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Greeks Embrace Potato as Symbol of Struggle to Survive Austerity

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Photographer: Kostas Tsironis/Bloomberg

The shadow of a farmer falls onto sacks of potatoes waiting to be sold from the back of his truck in a suburb of Athens.

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Photographer: Kostas Tsironis/Bloomberg

The shadow of a farmer falls onto sacks of potatoes waiting to be sold from the back of his truck in a suburb of Athens. Close

The shadow of a farmer falls onto sacks of potatoes waiting to be sold from the back of his truck in a suburb of Athens.

Photographer: Kostas Tsironis/Bloomberg

A customer carries a sack of potatoes purchased from the back of a farmer's truck in a suburb of Athens. Close

A customer carries a sack of potatoes purchased from the back of a farmer's truck in a suburb of Athens.

Photographer: Kostas Tsironis/Bloomberg

A customer carries a sack of potatoes purchased from the back of a farmer's truck in a suburb of Athens. Close

A customer carries a sack of potatoes purchased from the back of a farmer's truck in a suburb of Athens.

Photographer: Kostas Tsironis/Bloomberg

Customers pay in euros for sacks of potatoes sold from the back of a farmer's truck in a suburb of Athens. Close

Customers pay in euros for sacks of potatoes sold from the back of a farmer's truck in a suburb of Athens.

Photographer: Kostas Tsironis/Bloomberg

Customers queue to buy sacks of potatoes from the back of a farmer's truck in a suburb of Athens. Close

Customers queue to buy sacks of potatoes from the back of a farmer's truck in a suburb of Athens.

The potato, introduced to Greeks after independence in the 19th century to bolster the diets of the poor, is turning into a symbol of their latest struggle.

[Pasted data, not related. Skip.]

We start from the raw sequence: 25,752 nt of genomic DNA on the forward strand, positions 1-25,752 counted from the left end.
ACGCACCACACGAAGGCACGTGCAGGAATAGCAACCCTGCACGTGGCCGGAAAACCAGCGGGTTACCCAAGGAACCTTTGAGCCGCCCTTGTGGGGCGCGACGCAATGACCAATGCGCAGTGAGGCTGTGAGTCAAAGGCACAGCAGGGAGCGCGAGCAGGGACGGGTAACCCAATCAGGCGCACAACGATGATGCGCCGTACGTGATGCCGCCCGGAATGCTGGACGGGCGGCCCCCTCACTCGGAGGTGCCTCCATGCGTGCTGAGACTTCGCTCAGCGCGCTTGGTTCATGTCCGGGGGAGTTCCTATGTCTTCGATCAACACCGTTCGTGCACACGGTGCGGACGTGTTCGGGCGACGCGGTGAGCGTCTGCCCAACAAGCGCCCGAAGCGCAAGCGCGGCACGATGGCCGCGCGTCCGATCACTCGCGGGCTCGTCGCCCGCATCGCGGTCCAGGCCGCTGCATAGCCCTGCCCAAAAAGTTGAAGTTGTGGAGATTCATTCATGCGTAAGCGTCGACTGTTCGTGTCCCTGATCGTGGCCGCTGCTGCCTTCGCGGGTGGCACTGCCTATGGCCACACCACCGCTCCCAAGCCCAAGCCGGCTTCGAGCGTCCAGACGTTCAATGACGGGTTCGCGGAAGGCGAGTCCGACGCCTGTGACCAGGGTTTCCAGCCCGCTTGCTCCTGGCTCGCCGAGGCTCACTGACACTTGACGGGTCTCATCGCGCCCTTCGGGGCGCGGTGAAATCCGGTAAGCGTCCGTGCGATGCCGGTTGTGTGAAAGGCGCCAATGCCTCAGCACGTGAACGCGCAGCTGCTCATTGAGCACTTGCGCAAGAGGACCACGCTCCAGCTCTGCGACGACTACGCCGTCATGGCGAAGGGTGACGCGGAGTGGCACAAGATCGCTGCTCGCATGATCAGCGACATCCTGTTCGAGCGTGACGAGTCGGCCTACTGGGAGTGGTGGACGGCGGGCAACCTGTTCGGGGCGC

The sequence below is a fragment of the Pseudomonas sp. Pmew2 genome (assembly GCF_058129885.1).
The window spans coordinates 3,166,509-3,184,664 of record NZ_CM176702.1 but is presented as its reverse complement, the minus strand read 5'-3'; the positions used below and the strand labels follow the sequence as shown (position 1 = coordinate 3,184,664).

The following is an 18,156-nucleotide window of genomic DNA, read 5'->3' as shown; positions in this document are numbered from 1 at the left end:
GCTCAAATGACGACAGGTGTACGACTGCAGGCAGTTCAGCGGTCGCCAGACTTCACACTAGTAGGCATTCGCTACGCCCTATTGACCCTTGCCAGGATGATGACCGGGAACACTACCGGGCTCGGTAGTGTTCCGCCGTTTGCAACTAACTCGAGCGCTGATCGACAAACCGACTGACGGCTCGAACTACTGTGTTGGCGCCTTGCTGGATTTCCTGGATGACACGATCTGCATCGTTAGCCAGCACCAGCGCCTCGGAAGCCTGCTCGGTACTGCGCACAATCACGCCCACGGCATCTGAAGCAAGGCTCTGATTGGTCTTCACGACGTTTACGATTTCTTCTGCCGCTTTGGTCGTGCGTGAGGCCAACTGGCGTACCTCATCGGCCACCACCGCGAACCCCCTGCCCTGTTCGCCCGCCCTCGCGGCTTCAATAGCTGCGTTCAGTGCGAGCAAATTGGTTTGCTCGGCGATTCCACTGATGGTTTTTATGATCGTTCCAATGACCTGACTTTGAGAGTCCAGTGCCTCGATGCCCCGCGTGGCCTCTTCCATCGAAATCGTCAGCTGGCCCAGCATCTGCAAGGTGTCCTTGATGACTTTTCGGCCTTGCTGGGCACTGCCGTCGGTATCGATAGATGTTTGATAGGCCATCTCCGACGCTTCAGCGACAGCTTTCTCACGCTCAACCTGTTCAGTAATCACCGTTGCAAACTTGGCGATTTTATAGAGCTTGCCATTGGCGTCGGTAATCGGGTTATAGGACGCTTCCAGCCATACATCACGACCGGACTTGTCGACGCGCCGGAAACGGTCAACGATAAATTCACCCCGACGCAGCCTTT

Farmers are mobilizing to sell their produce directly to austerity-hit citizens, cutting out middlemen such as supermarkets and grocers. On average, they sell a kilogram of potatoes from the backs of trucks for about 33 euro cents (44 U.S. cents), or half what it costs in a store.

“Greeks find themselves in a situation where we don’t have enough to survive,” Vasiliki Kladia, 43, unemployed for four years with three children, said in the Athens suburb of Dafni after placing her order. “There are no jobs anywhere. Wages and pensions are very low and everyone is in debt.”

Nowhere in Europe is experiencing the impact of measures to reshape national finances more than Greece, the epicenter of the region’s debt crisis. The government has committed to more than 33 billion euros of spending cuts and tax increases announced over the past two years, as its part of a deal with European partners to keep the country afloat and in the euro.

As the economy endures its fifth year of recession, measures include property taxes paid through utility bills, an additional 12 percent reduction in pensions and salaries for state workers this year and a 22 percent cut in the minimum wage to 683 euros a month. Earlier this month, Greece completed the biggest-ever debt swap with holders of its bonds.

‘Recession Fatigue’

“There is great recession fatigue in Greece and the social cost is very high,” Stathis Kalyvas, professor of political science at Yale University, said in an interview from the U.S. “The population will tough it out. There is a solid majority in favor of remaining in the euro.”

Dafni, a municipality of 35,000, is one of dozens helping its residents save money by connecting residents with farmers to get cheaper potatoes. In less than a week, more than 2,500 people came to the local government building in the town to place their orders for 75 tons, or three truckloads, Mayor Michalis Stavrianoudakis said.